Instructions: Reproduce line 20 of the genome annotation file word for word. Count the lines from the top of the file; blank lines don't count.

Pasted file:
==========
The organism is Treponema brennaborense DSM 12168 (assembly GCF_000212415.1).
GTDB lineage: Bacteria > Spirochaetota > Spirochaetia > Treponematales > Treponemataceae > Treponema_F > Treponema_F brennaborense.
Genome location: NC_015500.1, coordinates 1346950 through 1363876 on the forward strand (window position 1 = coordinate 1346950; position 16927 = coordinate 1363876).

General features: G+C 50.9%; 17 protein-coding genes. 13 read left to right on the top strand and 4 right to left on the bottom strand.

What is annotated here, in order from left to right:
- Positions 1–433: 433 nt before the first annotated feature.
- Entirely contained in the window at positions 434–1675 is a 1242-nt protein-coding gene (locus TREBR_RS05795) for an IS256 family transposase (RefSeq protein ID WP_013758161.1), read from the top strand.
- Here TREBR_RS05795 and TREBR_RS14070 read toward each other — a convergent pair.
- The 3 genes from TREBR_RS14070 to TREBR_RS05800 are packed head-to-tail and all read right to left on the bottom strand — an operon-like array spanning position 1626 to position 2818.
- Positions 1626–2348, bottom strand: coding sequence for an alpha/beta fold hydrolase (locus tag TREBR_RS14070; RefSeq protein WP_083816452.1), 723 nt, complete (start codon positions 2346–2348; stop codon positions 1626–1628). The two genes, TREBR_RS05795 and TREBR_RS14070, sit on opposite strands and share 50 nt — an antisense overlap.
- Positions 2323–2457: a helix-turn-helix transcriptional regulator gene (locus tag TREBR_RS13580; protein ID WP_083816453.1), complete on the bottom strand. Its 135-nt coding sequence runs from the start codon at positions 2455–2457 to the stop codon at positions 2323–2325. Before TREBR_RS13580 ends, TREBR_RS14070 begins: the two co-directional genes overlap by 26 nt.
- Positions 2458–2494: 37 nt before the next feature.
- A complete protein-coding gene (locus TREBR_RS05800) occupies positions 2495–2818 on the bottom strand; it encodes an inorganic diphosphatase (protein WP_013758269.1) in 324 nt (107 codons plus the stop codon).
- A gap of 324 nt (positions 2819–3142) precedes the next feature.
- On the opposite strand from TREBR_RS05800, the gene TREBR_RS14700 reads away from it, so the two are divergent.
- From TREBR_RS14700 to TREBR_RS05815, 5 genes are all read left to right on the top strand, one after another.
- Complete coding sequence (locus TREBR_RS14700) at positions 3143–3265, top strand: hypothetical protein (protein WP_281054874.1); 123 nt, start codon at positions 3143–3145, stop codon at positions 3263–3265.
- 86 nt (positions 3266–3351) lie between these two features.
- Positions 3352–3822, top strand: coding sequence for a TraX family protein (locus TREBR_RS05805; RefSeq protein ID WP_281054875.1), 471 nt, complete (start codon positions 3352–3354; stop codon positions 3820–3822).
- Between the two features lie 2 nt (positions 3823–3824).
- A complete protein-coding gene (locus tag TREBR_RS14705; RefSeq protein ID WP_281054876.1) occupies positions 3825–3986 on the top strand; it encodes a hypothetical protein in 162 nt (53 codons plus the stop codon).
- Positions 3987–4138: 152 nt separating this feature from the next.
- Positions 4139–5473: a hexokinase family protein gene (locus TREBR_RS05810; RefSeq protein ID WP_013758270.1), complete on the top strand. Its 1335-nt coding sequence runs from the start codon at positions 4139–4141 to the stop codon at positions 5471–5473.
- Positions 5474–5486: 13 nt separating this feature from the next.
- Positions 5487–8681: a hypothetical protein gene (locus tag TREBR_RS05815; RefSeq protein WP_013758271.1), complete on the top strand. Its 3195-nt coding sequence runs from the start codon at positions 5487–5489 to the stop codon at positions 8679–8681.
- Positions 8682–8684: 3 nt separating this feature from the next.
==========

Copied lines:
- Between the two features lie 2 nt (positions 3823–3824).